A tight money market is an economic environment where it is onerous and expensive to borrow short-to-medium term money, resulting in reduced borrowing and spending.
Tight money markets are typically the result of action taken by a country’s central bank in an effort to curb spending and subside the risk of impending or current inflation. A central bank’s primary tool for implementing tight money markets is increasing of short term interest rates via the “discount rate” (otherwise known as the “fed funds rate”).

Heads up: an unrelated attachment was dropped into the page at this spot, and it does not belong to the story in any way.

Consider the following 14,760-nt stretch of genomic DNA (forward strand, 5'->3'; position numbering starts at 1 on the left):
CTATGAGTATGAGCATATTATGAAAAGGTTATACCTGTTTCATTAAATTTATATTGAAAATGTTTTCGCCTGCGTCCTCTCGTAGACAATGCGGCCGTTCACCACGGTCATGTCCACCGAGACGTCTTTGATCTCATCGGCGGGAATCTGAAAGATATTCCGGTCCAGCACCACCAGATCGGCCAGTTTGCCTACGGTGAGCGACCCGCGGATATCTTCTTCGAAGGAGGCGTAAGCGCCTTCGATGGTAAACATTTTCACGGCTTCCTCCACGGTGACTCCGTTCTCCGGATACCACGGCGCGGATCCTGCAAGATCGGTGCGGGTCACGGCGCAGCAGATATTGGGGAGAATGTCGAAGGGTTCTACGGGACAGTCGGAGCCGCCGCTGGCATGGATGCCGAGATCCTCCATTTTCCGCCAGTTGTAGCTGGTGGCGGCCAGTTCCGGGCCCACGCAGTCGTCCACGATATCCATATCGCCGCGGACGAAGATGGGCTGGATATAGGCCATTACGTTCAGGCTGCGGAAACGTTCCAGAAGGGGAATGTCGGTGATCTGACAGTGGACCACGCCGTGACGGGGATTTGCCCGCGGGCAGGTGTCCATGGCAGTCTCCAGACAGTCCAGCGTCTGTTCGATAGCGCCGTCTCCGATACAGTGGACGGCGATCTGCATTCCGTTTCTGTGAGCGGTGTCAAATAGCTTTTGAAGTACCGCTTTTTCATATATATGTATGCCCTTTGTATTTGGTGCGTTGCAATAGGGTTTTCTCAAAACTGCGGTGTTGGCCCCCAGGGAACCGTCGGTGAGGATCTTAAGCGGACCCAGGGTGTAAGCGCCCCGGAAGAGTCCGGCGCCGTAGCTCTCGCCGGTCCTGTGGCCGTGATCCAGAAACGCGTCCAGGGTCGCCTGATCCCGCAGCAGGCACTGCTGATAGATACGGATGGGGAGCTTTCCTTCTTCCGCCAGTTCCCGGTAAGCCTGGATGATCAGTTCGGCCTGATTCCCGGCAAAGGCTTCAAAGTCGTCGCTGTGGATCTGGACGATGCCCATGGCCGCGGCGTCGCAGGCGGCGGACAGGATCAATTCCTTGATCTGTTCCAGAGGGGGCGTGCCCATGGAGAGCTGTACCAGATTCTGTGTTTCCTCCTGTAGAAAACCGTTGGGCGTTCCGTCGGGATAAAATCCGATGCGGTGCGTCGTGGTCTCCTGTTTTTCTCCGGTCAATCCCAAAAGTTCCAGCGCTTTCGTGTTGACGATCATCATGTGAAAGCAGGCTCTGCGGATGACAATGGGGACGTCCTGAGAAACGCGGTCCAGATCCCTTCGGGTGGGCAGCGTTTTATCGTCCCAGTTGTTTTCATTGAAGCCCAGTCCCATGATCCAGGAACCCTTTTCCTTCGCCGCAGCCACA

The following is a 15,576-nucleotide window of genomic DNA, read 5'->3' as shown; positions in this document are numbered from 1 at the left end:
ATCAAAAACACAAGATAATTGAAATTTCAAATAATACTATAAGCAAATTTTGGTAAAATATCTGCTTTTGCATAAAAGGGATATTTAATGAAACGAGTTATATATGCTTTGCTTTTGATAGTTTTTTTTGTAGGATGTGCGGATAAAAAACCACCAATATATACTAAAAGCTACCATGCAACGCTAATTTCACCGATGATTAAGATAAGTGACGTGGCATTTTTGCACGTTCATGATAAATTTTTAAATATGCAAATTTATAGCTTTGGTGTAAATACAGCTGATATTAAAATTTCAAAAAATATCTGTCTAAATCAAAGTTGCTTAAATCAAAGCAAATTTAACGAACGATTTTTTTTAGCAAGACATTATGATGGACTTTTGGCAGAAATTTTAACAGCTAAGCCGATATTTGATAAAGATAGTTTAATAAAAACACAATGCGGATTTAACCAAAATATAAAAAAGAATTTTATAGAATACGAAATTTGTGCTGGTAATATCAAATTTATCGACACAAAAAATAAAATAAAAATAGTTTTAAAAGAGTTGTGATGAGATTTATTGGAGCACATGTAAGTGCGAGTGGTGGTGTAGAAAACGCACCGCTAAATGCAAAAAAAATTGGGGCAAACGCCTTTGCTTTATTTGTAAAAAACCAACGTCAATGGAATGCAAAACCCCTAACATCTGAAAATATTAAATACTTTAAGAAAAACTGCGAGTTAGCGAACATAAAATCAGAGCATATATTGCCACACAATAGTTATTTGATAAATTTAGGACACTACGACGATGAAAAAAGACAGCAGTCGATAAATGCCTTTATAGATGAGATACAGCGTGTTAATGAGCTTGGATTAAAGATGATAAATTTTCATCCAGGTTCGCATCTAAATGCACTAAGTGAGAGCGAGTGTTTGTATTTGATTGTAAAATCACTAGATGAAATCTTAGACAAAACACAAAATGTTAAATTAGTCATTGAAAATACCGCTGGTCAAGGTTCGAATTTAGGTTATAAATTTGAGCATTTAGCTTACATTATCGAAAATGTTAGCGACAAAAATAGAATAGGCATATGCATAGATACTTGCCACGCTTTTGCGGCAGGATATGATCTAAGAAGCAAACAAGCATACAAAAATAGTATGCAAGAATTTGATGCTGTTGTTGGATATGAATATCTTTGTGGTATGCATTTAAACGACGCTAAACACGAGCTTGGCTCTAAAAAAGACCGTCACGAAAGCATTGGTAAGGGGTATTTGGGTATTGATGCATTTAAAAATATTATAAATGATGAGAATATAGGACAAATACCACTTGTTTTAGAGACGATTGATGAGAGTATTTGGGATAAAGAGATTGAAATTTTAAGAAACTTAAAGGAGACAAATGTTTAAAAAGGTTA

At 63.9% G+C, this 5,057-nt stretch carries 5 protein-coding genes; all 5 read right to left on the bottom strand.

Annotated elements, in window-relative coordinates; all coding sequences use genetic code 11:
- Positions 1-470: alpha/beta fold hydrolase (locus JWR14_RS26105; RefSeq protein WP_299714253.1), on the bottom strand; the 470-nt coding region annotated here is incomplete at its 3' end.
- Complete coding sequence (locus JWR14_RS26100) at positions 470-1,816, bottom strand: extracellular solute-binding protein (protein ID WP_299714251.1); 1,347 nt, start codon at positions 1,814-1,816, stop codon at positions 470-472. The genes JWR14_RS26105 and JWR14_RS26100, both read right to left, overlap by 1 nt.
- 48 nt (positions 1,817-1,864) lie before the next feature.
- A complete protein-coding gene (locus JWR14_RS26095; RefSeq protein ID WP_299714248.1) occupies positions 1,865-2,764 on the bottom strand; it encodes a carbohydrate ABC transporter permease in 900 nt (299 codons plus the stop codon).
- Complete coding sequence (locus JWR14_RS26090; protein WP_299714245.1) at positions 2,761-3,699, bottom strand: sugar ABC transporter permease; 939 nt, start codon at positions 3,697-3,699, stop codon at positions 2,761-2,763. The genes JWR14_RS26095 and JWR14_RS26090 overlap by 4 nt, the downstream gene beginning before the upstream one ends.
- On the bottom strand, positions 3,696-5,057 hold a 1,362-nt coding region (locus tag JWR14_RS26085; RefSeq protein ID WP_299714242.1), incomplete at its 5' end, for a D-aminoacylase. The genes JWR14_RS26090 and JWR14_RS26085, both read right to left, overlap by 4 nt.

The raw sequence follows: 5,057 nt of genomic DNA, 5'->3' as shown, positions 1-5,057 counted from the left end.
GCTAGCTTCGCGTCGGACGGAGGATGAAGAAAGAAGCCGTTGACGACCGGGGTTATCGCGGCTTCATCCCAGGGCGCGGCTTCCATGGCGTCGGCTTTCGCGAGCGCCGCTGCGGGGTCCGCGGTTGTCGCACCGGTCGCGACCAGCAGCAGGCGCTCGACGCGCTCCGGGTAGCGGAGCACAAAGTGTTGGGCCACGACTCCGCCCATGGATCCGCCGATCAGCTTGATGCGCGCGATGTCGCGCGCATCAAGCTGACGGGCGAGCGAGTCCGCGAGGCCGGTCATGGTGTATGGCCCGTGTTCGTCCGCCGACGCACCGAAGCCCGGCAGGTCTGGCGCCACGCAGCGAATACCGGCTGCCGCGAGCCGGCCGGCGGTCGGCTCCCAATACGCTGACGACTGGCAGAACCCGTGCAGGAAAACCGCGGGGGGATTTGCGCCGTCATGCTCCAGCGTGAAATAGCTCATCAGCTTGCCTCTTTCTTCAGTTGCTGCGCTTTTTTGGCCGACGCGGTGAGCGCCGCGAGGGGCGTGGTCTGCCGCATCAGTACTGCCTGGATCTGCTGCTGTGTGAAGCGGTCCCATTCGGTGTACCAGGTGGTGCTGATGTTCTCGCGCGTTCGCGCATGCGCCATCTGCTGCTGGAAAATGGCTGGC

Central banks can also use selling of government assets and securities on the open market in an attempt to accomplish the goal of creating tight money markets. This in turn reduces the amount of currency in circulation (reduction of effective money supply), and therefore creates a less attractive environment for prolific borrowing and spending.
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